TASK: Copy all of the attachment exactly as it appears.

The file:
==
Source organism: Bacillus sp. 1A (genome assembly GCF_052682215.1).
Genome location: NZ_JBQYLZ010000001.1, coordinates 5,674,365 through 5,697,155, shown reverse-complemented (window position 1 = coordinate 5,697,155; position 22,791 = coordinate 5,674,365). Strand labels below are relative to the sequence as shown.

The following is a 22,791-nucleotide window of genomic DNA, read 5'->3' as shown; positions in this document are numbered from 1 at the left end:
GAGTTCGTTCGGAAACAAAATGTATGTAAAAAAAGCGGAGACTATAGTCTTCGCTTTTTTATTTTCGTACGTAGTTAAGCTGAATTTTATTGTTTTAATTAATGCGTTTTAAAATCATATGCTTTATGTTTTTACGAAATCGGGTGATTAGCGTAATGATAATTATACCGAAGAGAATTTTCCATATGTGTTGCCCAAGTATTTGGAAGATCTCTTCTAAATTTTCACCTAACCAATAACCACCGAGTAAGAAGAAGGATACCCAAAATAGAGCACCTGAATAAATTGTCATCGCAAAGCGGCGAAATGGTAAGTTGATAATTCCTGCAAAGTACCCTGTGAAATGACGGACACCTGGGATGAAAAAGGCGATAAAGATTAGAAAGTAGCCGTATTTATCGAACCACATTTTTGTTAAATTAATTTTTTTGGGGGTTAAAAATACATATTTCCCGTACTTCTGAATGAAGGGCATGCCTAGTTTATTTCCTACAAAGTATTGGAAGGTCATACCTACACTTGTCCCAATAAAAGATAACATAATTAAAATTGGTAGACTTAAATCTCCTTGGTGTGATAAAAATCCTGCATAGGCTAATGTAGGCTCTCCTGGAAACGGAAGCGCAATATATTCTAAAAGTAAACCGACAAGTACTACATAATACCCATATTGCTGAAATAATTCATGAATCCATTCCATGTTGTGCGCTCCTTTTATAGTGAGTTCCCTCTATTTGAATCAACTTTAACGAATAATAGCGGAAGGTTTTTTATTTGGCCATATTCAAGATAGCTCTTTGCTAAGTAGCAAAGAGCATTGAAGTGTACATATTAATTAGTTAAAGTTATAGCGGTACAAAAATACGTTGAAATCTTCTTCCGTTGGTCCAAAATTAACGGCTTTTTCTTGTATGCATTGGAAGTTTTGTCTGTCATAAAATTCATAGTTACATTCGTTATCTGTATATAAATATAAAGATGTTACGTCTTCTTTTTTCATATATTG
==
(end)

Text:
Source organism: Bacillus sp. 1A (genome assembly GCF_052682215.1).
Genome location: NZ_JBQYLZ010000001.1, coordinates 5,674,365 through 5,697,155, shown reverse-complemented (window position 1 = coordinate 5,697,155; position 22,791 = coordinate 5,674,365). Strand labels below are relative to the sequence as shown.

The following is a 22,791-nucleotide window of genomic DNA, read 5'->3' as shown; positions in this document are numbered from 1 at the left end:
GAGTTCGTTCGGAAACAAAATGTATGTAAAAAAAGCGGAGACTATAGTCTTCGCTTTTTTATTTTCGTACGTAGTTAAGCTGAATTTTATTGTTTTAATTAATGCGTTTTAAAATCATATGCTTTATGTTTTTACGAAATCGGGTGATTAGCGTAATGATAATTATACCGAAGAGAATTTTCCATATGTGTTGCCCAAGTATTTGGAAGATCTCTTCTAAATTTTCACCTAACCAATAACCACCGAGTAAGAAGAAGGATACCCAAAATAGAGCACCTGAATAAATTGTCATCGCAAAGCGGCGAAATGGTAAGTTGATAATTCCTGCAAAGTACCCTGTGAAATGACGGACACCTGGGATGAAAAAGGCGATAAAGATTAGAAAGTAGCCGTATTTATCGAACCACATTTTTGTTAAATTAATTTTTTTGGGGGTTAAAAATACATATTTCCCGTACTTCTGAATGAAGGGCATGCCTAGTTTATTTCCTACAAAGTATTGGAAGGTCATACCTACACTTGTCCCAATAAAAGATAACATAATTAAAATTGGTAGACTTAAATCTCCTTGGTGTGATAAAAATCCTGCATAGGCTAATGTAGGCTCTCCTGGAAACGGAAGCGCAATATATTCTAAAAGTAAACCGACAAGTACTACATAATACCCATATTGCTGAAATAATTCATGAATCCATTCCATGTTGTGCGCTCCTTTTATAGTGAGTTCCCTCTATTTGAATCAACTTTAACGAATAATAGCGGAAGGTTTTTTATTTGGCCATATTCAAGATAGCTCTTTGCTAAGTAGCAAAGAGCATTGAAGTGTACATATTAATTAGTTAAAGTTATAGCGGTACAAAAATACGTTGAAATCTTCTTCCGTTGGTCCAAAATTAACGGCTTTTTCTTGTATGCATTGGAAGTTTTGTCTGTCATAAAATTCATAGTTACATTCGTTATCTGTATATAAATATAAAGATGTTACGTCTTCTTTTTTCATATATTG